|“||What really killed me was my own arrogance.||”|
–Achilles, about his death in The Last Olympian.
Achilles was a hero of the Trojan War and the central character of Homer's epic poem, the Iliad. He was the son of the Nereid Thetis and the mortal hero Peleus. Achilles was considered to be one of the greatest Greek warriors who ever lived, sometimes said to be the "shield of an army." He is most famous for being the first child to be dipped in the River Styx by his mother Thetis, making his body invulnerable to any weapon, except for the only part of his body that wasn't dipped into the river - his heel since his mother dipped him into the river by grabbing him by the heel. He was killed in the Trojan War by Paris of Troy, when the latter shot him in the heel with an arrow. As such, the term "Achilles' heel" had come to mean a fatal weakpoint, and the Achilles tendon is a tendon located at the back of the calf, just above the heel.
Achilles was the son of the Nereid Thetis, and the mortal hero and king of Phthia; Peleus. The Fates ordained that Thetis would have a son greater than the father, so Zeus and Poseidon (who had earlier desired Thetis), out of fear, married Thetis off to Peleus, a mortal, as to restrict the child’s power.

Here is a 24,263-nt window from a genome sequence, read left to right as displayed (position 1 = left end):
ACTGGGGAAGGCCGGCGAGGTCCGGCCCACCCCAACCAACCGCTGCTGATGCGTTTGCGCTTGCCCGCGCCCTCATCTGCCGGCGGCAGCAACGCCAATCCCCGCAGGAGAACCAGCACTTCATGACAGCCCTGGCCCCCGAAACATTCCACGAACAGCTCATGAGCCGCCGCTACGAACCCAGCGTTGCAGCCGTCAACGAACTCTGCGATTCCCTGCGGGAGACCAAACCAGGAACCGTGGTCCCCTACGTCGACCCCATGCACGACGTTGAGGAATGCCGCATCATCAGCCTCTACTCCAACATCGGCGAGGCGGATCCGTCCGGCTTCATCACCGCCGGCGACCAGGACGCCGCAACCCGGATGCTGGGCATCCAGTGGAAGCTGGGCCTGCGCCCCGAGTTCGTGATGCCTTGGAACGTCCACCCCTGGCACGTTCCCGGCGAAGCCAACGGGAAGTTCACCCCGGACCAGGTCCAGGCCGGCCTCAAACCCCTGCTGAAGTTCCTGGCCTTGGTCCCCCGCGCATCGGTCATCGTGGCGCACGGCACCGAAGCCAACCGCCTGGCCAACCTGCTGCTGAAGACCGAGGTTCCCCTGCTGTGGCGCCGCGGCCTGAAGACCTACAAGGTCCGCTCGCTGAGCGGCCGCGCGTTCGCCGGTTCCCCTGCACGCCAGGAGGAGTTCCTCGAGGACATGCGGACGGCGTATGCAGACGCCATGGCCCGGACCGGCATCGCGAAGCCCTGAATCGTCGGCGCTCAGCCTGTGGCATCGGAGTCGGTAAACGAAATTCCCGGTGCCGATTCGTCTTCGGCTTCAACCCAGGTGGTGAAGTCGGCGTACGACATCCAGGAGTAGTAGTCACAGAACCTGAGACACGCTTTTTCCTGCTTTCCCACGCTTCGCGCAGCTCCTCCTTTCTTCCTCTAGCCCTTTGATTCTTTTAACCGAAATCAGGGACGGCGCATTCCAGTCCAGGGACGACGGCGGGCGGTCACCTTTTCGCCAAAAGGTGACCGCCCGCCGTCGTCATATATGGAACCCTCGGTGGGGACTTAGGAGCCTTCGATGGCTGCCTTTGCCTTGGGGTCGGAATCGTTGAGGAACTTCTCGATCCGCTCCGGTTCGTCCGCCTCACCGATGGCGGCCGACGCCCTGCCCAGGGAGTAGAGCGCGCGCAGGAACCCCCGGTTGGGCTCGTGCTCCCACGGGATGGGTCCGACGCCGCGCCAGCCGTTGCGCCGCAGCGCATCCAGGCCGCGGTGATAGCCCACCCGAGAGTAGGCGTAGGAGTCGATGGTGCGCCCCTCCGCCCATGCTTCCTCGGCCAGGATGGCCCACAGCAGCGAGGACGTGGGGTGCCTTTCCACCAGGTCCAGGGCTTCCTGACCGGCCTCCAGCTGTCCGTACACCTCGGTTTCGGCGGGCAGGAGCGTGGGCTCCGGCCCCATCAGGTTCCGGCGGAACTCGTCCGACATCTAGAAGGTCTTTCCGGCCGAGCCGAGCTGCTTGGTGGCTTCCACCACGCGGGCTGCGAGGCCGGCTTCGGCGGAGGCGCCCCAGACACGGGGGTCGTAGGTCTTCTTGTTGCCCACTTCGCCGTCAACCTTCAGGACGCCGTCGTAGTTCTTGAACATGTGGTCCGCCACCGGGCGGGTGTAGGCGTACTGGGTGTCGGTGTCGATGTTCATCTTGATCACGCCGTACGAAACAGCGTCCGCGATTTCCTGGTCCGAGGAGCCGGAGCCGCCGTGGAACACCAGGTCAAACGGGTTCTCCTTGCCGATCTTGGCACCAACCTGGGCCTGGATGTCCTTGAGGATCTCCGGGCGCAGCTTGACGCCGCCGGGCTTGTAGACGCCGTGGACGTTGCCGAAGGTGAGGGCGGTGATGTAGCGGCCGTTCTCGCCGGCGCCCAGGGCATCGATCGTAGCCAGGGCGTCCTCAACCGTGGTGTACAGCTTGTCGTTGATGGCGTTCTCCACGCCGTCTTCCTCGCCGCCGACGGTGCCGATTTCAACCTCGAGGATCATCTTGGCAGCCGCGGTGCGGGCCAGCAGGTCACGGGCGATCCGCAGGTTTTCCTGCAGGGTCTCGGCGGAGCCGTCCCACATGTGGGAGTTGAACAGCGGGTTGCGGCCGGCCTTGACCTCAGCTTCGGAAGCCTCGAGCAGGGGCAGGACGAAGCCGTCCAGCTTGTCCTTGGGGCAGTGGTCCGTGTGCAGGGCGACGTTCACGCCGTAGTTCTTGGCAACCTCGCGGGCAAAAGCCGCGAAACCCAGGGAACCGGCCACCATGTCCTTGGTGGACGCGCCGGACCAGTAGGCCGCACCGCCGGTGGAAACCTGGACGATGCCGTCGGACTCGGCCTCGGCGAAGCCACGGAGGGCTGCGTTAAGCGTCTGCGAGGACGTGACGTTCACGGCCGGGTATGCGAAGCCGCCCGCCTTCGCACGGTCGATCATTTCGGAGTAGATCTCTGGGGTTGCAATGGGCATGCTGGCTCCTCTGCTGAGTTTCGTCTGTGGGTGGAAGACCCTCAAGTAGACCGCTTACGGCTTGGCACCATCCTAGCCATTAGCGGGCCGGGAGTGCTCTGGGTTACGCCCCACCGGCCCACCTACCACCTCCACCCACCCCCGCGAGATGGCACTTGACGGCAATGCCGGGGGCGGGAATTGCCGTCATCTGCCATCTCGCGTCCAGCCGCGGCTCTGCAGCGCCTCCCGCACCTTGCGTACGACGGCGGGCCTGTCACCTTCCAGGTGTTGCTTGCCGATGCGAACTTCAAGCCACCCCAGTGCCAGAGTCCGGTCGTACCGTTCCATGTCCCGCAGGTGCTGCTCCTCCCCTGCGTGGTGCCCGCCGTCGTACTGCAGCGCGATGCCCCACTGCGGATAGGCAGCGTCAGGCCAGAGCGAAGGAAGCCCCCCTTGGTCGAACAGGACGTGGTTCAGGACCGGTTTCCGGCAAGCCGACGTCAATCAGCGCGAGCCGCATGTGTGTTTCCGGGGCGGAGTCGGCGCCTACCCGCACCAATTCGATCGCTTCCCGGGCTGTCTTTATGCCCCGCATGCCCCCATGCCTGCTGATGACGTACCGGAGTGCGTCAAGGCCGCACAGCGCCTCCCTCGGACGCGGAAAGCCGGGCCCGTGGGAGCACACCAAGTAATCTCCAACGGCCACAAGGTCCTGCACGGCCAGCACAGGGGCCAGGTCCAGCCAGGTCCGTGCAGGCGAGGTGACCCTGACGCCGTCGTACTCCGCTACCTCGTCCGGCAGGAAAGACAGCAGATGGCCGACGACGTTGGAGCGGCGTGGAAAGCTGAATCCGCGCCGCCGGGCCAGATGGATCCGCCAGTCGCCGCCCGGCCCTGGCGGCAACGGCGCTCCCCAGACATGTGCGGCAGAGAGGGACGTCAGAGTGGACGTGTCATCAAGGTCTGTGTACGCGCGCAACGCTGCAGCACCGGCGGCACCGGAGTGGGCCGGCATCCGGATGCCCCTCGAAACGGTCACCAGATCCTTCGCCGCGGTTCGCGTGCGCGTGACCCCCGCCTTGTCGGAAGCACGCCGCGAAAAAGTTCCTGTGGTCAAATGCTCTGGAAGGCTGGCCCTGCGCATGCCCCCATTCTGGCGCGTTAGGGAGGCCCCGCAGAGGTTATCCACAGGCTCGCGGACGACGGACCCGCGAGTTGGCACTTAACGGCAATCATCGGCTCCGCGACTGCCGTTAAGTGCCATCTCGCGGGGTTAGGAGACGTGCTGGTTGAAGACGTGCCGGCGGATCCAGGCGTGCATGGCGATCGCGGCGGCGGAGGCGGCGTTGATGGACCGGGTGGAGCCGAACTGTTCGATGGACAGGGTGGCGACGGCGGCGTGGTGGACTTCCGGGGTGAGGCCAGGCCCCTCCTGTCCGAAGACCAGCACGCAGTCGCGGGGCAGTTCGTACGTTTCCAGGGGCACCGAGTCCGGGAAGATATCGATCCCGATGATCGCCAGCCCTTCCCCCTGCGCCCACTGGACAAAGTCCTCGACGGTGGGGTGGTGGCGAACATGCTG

It is claimed that Thetis attempted to make Achilles invulnerable by dipping him into the River Styx, however she held him by the left heel, so it was not exposed to the magic of the river, so he had that one place as his vulnerable spot.
Achilles' mother, Thetis, foresaw his death in Troy, so she disguised Achilles as a girl among the daughters of King Lycomedes of Scyros, so he wouldn't have to battle in the war. He hid as a girl for years until Agamemnon found him. Odysseus devised a trick to procure the identity of Achilles by appearing as a merchant, selling many wares, and of these objects, a sword was included. The daughters of Lycomedes went to see the beautiful clothing and jewelry, but Achilles took up the sword; with this trick, Odysseus uncovered Achilles. Initially he refused to fight in the war, but after a convincing speech, he agreed.